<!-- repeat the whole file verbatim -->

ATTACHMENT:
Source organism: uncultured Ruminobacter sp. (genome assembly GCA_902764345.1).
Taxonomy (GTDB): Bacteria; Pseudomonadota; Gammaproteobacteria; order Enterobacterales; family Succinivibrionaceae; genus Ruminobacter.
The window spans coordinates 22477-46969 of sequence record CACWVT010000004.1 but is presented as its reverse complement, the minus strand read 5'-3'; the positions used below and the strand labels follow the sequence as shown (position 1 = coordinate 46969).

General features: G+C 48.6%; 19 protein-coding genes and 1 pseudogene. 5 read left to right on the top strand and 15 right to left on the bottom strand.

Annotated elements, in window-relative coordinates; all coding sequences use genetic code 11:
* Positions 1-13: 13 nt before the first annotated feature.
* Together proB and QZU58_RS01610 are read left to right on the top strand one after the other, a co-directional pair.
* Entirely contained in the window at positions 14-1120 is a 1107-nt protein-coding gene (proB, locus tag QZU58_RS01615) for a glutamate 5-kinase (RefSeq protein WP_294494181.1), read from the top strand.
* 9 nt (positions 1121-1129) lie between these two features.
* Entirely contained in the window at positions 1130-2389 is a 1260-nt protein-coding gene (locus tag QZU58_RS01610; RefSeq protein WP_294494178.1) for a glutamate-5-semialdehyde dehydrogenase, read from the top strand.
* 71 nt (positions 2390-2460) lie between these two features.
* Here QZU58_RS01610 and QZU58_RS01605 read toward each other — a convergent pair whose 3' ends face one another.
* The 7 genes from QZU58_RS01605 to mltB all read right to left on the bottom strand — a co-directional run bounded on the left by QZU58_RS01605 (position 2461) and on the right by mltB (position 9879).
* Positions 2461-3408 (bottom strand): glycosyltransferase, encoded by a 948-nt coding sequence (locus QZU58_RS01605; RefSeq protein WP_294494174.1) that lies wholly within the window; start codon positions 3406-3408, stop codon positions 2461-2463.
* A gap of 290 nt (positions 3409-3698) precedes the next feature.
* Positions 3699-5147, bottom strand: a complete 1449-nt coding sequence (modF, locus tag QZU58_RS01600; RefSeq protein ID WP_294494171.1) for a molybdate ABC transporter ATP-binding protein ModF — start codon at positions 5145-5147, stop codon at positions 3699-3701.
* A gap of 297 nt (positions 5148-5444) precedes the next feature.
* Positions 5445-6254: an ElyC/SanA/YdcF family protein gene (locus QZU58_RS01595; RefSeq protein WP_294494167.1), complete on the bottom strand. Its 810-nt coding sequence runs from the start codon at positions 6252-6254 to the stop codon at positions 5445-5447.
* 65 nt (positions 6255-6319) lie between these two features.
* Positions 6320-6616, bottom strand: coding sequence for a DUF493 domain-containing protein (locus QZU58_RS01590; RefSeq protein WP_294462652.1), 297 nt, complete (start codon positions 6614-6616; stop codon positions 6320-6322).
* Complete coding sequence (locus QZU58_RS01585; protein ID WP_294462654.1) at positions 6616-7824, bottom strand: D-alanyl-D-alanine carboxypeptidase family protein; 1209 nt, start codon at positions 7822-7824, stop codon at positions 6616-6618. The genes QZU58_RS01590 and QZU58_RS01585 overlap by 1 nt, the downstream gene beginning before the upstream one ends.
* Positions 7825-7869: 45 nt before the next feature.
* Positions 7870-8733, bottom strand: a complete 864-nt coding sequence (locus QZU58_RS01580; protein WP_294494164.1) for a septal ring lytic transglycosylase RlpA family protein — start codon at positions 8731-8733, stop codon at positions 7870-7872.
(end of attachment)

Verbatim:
Source organism: uncultured Ruminobacter sp. (genome assembly GCA_902764345.1).
Taxonomy (GTDB): Bacteria; Pseudomonadota; Gammaproteobacteria; order Enterobacterales; family Succinivibrionaceae; genus Ruminobacter.
The window spans coordinates 22477-46969 of sequence record CACWVT010000004.1 but is presented as its reverse complement, the minus strand read 5'-3'; the positions used below and the strand labels follow the sequence as shown (position 1 = coordinate 46969).

General features: G+C 48.6%; 19 protein-coding genes and 1 pseudogene. 5 read left to right on the top strand and 15 right to left on the bottom strand.

Annotated elements, in window-relative coordinates; all coding sequences use genetic code 11:
* Positions 1-13: 13 nt before the first annotated feature.
* Together proB and QZU58_RS01610 are read left to right on the top strand one after the other, a co-directional pair.
* Entirely contained in the window at positions 14-1120 is a 1107-nt protein-coding gene (proB, locus tag QZU58_RS01615) for a glutamate 5-kinase (RefSeq protein WP_294494181.1), read from the top strand.
* 9 nt (positions 1121-1129) lie between these two features.
* Entirely contained in the window at positions 1130-2389 is a 1260-nt protein-coding gene (locus tag QZU58_RS01610; RefSeq protein WP_294494178.1) for a glutamate-5-semialdehyde dehydrogenase, read from the top strand.
* 71 nt (positions 2390-2460) lie between these two features.
* Here QZU58_RS01610 and QZU58_RS01605 read toward each other — a convergent pair whose 3' ends face one another.
* The 7 genes from QZU58_RS01605 to mltB all read right to left on the bottom strand — a co-directional run bounded on the left by QZU58_RS01605 (position 2461) and on the right by mltB (position 9879).
* Positions 2461-3408 (bottom strand): glycosyltransferase, encoded by a 948-nt coding sequence (locus QZU58_RS01605; RefSeq protein WP_294494174.1) that lies wholly within the window; start codon positions 3406-3408, stop codon positions 2461-2463.
* A gap of 290 nt (positions 3409-3698) precedes the next feature.
* Positions 3699-5147, bottom strand: a complete 1449-nt coding sequence (modF, locus tag QZU58_RS01600; RefSeq protein ID WP_294494171.1) for a molybdate ABC transporter ATP-binding protein ModF — start codon at positions 5145-5147, stop codon at positions 3699-3701.
* A gap of 297 nt (positions 5148-5444) precedes the next feature.
* Positions 5445-6254: an ElyC/SanA/YdcF family protein gene (locus QZU58_RS01595; RefSeq protein WP_294494167.1), complete on the bottom strand. Its 810-nt coding sequence runs from the start codon at positions 6252-6254 to the stop codon at positions 5445-5447.
* 65 nt (positions 6255-6319) lie between these two features.
* Positions 6320-6616, bottom strand: coding sequence for a DUF493 domain-containing protein (locus QZU58_RS01590; RefSeq protein WP_294462652.1), 297 nt, complete (start codon positions 6614-6616; stop codon positions 6320-6322).
* Complete coding sequence (locus QZU58_RS01585; protein ID WP_294462654.1) at positions 6616-7824, bottom strand: D-alanyl-D-alanine carboxypeptidase family protein; 1209 nt, start codon at positions 7822-7824, stop codon at positions 6616-6618. The genes QZU58_RS01590 and QZU58_RS01585 overlap by 1 nt, the downstream gene beginning before the upstream one ends.
* Positions 7825-7869: 45 nt before the next feature.
* Positions 7870-8733, bottom strand: a complete 864-nt coding sequence (locus QZU58_RS01580; protein WP_294494164.1) for a septal ring lytic transglycosylase RlpA family protein — start codon at positions 8731-8733, stop codon at positions 7870-7872.